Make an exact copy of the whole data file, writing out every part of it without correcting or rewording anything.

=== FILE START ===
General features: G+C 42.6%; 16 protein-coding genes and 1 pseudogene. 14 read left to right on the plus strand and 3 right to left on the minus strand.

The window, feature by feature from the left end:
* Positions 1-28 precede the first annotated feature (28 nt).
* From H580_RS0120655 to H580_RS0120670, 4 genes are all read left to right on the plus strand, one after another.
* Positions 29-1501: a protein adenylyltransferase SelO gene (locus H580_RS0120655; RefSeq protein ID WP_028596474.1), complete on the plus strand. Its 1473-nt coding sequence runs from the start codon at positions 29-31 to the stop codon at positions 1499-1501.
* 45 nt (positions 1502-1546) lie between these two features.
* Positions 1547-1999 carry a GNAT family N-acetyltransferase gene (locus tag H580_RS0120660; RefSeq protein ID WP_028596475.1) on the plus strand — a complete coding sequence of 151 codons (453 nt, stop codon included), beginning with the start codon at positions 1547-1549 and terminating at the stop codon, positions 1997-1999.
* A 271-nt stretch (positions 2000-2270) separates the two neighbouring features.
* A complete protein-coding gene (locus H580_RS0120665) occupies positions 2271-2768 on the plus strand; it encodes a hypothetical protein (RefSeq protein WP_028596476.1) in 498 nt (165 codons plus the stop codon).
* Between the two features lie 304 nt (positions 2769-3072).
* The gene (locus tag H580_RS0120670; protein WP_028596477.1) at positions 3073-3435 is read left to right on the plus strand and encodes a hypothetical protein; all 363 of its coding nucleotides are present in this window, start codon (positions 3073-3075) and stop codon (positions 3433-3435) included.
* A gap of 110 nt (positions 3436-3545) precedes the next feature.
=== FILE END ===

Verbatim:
General features: G+C 42.6%; 16 protein-coding genes and 1 pseudogene. 14 read left to right on the plus strand and 3 right to left on the minus strand.

The window, feature by feature from the left end:
* Positions 1-28 precede the first annotated feature (28 nt).
* From H580_RS0120655 to H580_RS0120670, 4 genes are all read left to right on the plus strand, one after another.
* Positions 29-1501: a protein adenylyltransferase SelO gene (locus H580_RS0120655; RefSeq protein ID WP_028596474.1), complete on the plus strand. Its 1473-nt coding sequence runs from the start codon at positions 29-31 to the stop codon at positions 1499-1501.
* 45 nt (positions 1502-1546) lie between these two features.
* Positions 1547-1999 carry a GNAT family N-acetyltransferase gene (locus tag H580_RS0120660; RefSeq protein ID WP_028596475.1) on the plus strand — a complete coding sequence of 151 codons (453 nt, stop codon included), beginning with the start codon at positions 1547-1549 and terminating at the stop codon, positions 1997-1999.
* A 271-nt stretch (positions 2000-2270) separates the two neighbouring features.
* A complete protein-coding gene (locus H580_RS0120665) occupies positions 2271-2768 on the plus strand; it encodes a hypothetical protein (RefSeq protein WP_028596476.1) in 498 nt (165 codons plus the stop codon).
* Between the two features lie 304 nt (positions 2769-3072).
* The gene (locus tag H580_RS0120670; protein WP_028596477.1) at positions 3073-3435 is read left to right on the plus strand and encodes a hypothetical protein; all 363 of its coding nucleotides are present in this window, start codon (positions 3073-3075) and stop codon (positions 3433-3435) included.
* A gap of 110 nt (positions 3436-3545) precedes the next feature.